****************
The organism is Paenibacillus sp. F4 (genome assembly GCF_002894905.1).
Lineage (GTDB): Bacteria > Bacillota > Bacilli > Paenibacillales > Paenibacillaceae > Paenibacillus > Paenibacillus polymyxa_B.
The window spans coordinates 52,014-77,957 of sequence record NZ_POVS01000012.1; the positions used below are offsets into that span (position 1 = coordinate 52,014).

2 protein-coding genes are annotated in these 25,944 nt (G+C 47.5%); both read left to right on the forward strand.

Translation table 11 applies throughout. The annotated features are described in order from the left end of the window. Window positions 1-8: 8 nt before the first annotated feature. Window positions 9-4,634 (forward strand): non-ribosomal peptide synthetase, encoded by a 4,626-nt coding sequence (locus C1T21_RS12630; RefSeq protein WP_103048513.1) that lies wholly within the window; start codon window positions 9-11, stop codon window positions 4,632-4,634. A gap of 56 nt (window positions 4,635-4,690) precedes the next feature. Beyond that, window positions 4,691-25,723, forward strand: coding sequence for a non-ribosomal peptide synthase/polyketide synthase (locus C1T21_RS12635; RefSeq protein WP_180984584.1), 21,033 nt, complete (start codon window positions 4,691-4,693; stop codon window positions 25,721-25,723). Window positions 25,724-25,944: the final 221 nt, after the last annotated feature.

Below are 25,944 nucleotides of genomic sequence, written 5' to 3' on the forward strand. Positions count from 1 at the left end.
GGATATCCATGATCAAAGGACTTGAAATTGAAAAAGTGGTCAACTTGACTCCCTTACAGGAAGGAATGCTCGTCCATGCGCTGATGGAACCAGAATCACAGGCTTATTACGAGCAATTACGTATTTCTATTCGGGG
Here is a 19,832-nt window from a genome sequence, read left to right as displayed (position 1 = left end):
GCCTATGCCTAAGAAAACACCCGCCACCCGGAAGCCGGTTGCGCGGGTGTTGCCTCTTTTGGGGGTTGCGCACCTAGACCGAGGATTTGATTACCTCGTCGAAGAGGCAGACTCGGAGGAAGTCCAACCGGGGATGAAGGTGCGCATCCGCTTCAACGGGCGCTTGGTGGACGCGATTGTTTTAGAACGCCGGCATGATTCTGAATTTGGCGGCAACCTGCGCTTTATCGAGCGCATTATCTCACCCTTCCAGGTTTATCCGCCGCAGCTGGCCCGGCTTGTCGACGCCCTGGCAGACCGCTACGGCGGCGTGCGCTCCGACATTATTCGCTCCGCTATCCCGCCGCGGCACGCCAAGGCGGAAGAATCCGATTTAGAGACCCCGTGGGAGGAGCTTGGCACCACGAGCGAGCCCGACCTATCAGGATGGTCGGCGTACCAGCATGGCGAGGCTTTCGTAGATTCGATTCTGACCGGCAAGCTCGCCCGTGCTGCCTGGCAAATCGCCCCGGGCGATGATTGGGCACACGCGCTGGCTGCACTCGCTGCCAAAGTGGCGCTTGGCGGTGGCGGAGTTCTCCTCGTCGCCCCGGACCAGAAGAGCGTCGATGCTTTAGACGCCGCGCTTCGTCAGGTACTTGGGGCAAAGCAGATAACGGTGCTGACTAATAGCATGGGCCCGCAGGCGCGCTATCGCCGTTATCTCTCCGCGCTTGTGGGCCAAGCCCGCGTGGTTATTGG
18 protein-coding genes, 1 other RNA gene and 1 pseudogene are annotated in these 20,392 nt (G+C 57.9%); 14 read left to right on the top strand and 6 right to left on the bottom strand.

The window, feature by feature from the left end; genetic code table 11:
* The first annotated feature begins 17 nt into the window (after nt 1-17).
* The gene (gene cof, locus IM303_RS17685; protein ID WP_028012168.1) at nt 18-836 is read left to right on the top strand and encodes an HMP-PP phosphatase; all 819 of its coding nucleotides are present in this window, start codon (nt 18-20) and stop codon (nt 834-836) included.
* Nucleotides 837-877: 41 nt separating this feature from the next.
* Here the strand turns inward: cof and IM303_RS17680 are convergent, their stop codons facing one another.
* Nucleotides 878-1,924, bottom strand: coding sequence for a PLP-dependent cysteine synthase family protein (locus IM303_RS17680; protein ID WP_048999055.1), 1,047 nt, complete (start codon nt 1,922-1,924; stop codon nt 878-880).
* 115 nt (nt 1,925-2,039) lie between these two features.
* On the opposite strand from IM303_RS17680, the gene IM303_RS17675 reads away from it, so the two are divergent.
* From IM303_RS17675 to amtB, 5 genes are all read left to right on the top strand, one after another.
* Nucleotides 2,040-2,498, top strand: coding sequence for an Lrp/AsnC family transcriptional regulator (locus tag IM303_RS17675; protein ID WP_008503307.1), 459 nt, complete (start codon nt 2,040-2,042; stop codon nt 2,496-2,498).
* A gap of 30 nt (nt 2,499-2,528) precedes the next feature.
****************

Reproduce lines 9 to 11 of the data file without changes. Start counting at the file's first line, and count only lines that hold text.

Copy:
GCCTATGCCTAAGAAAACACCCGCCACCCGGAAGCCGGTTGCGCGGGTGTTGCCTCTTTTGGGGGTTGCGCACCTAGACCGAGGATTTGATTACCTCGTCGAAGAGGCAGACTCGGAGGAAGTCCAACCGGGGATGAAGGTGCGCATCCGCTTCAACGGGCGCTTGGTGGACGCGATTGTTTTAGAACGCCGGCATGATTCTGAATTTGGCGGCAACCTGCGCTTTATCGAGCGCATTATCTCACCCTTCCAGGTTTATCCGCCGCAGCTGGCCCGGCTTGTCGACGCCCTGGCAGACCGCTACGGCGGCGTGCGCTCCGACATTATTCGCTCCGCTATCCCGCCGCGGCACGCCAAGGCGGAAGAATCCGATTTAGAGACCCCGTGGGAGGAGCTTGGCACCACGAGCGAGCCCGACCTATCAGGATGGTCGGCGTACCAGCATGGCGAGGCTTTCGTAGATTCGATTCTGACCGGCAAGCTCGCCCGTGCTGCCTGGCAAATCGCCCCGGGCGATGATTGGGCACACGCGCTGGCTGCACTCGCTGCCAAAGTGGCGCTTGGCGGTGGCGGAGTTCTCCTCGTCGCCCCGGACCAGAAGAGCGTCGATGCTTTAGACGCCGCGCTTCGTCAGGTACTTGGGGCAAAGCAGATAACGGTGCTGACTAATAGCATGGGCCCGCAGGCGCGCTATCGCCGTTATCTCTCCGCGCTTGTGGGCCAAGCCCGCGTGGTTATTGG
18 protein-coding genes, 1 other RNA gene and 1 pseudogene are annotated in these 20,392 nt (G+C 57.9%); 14 read left to right on the top strand and 6 right to left on the bottom strand.

The window, feature by feature from the left end; genetic code table 11: